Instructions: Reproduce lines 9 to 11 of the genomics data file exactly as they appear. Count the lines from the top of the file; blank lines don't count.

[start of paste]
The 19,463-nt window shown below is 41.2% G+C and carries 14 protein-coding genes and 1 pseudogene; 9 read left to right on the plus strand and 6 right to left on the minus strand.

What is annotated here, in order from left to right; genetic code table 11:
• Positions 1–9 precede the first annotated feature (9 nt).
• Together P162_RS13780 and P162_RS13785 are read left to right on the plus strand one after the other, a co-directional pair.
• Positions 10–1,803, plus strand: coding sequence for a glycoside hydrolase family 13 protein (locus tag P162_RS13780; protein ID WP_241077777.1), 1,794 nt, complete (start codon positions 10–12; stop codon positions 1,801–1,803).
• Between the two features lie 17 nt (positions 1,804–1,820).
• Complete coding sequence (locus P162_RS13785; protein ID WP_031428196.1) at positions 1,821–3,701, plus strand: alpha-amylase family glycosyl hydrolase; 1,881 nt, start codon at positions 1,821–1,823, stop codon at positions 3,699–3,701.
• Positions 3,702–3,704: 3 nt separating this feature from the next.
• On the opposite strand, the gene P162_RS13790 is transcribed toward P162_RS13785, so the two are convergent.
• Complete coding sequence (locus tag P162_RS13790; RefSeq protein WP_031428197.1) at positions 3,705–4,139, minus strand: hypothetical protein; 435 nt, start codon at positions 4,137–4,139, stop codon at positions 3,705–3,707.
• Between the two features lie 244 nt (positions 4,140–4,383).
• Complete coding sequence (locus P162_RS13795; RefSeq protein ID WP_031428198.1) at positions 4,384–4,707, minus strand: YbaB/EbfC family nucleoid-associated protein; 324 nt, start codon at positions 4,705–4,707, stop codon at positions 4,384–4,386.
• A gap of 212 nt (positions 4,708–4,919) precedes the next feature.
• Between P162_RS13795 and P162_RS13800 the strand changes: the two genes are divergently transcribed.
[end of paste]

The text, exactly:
• On the opposite strand, the gene P162_RS13790 is transcribed toward P162_RS13785, so the two are convergent.
• Complete coding sequence (locus tag P162_RS13790; RefSeq protein WP_031428197.1) at positions 3,705–4,139, minus strand: hypothetical protein; 435 nt, start codon at positions 4,137–4,139, stop codon at positions 3,705–3,707.
• Between the two features lie 244 nt (positions 4,140–4,383).